It’s getting harder and harder to know just how much harm has been done in the U.S. and abroad by contaminated duodenoscopes. As more issues come to light about scope design and its impact on device cleaning and sterilization, the number of patients known to have suffered superbug infections from the devices continues to rise.
Now, thanks to a new report commissioned by a congressional investigation, we know that the number of CRE and other antibiotic-resistant infections is significantly greater than what was originally reported or anticipated.
According to Kaiser Health News, an analysis of FDA records dating back to 2010 shows that “as many as 350 patients at 41 medical facilities in the U.S. and worldwide were infected or exposed to tainted gastrointestinal scopes from Jan 1. 2010 to Oct. 31, 2015.”
This represents a significant jump from the data contained in a similar report issued by the U.S. Senate in January of this year. That report only looked at incidents from 2012 to 2015. The resulting difference is stark; that investigation yielded just 250 duodenoscope-induced infections spread out among only 25 worldwide healthcare facilities.
There is no reason given for the significantly earlier start date of the previous report.
The discovery of the duodenoscope’s ability to transmit drug-resistant bacteria from one patient to another rocked the medical device industry last year. A cluster of patient deaths in California brought significant attention onto the design of the devices and the difficulties that hospital technicians were experiencing as they readied the $40,000 scopes for the next patient in a system known as reprocessing.
Investigators determined that the overall design of the scope was flawed and, because of that design, complete sterilization of the device could not realistically be guaranteed under a normal cleaning regimen. The end result was that bacteria from inside one patient could be left on the scope and transmitted to the insides of another patient. This situation made the duodenoscope completely unsafe for use.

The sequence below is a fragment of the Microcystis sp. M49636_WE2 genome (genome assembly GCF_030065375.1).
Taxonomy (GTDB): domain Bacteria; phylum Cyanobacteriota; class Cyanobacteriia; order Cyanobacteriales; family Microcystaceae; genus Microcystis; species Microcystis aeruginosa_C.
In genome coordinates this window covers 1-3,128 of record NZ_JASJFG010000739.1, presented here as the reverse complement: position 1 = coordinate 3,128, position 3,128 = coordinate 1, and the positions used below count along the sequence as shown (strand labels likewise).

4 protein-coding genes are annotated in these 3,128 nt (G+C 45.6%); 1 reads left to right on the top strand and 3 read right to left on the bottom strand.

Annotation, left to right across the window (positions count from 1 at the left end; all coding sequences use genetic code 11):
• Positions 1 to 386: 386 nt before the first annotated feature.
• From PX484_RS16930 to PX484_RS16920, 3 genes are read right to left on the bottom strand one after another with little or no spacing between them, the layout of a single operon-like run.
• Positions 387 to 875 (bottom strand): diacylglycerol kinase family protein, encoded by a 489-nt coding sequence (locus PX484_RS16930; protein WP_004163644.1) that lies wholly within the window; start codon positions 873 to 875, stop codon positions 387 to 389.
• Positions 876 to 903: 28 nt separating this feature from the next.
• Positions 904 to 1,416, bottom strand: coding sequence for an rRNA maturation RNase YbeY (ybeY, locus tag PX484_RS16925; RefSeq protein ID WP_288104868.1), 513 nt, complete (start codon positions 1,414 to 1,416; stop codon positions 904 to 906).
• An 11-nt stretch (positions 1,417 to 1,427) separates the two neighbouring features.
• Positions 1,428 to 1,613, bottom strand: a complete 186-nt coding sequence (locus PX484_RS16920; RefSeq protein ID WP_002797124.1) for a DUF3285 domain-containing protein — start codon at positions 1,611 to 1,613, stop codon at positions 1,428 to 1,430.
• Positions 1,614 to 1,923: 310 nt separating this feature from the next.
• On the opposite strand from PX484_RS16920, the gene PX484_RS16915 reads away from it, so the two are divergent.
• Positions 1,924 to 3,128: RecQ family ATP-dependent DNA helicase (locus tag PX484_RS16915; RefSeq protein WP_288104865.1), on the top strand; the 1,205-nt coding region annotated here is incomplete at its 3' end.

Most damning of all, however, was the news that Olympus knew about the issues surrounding their duodenoscopes and warned European doctors about those problems some two years prior to notifying doctors in the United States.
Congressman Ted Lieu, whose inquiry led to the reexamination of the FDA’s records, is introducing legislation to prevent that scenario from happening again in the future. One of the key aspects of the so-called DEVICE Act stipulates that medical device manufacturers marketing products in the United States must notify the FDA when they issue warnings about the cleaning and design of their devices in other countries. A second bill forces medical device manufacturers to scientifically prove that the cleaning instructions for their devices actually work.
The reason behind Olympus’ decision to wait for two years before alerting the American healthcare industry to issues with its duodenoscopes may never be fully understood. However, this new legislation may help ensure that patients are never again injured by something that doctors in other countries are already aware of and actively working to avoid.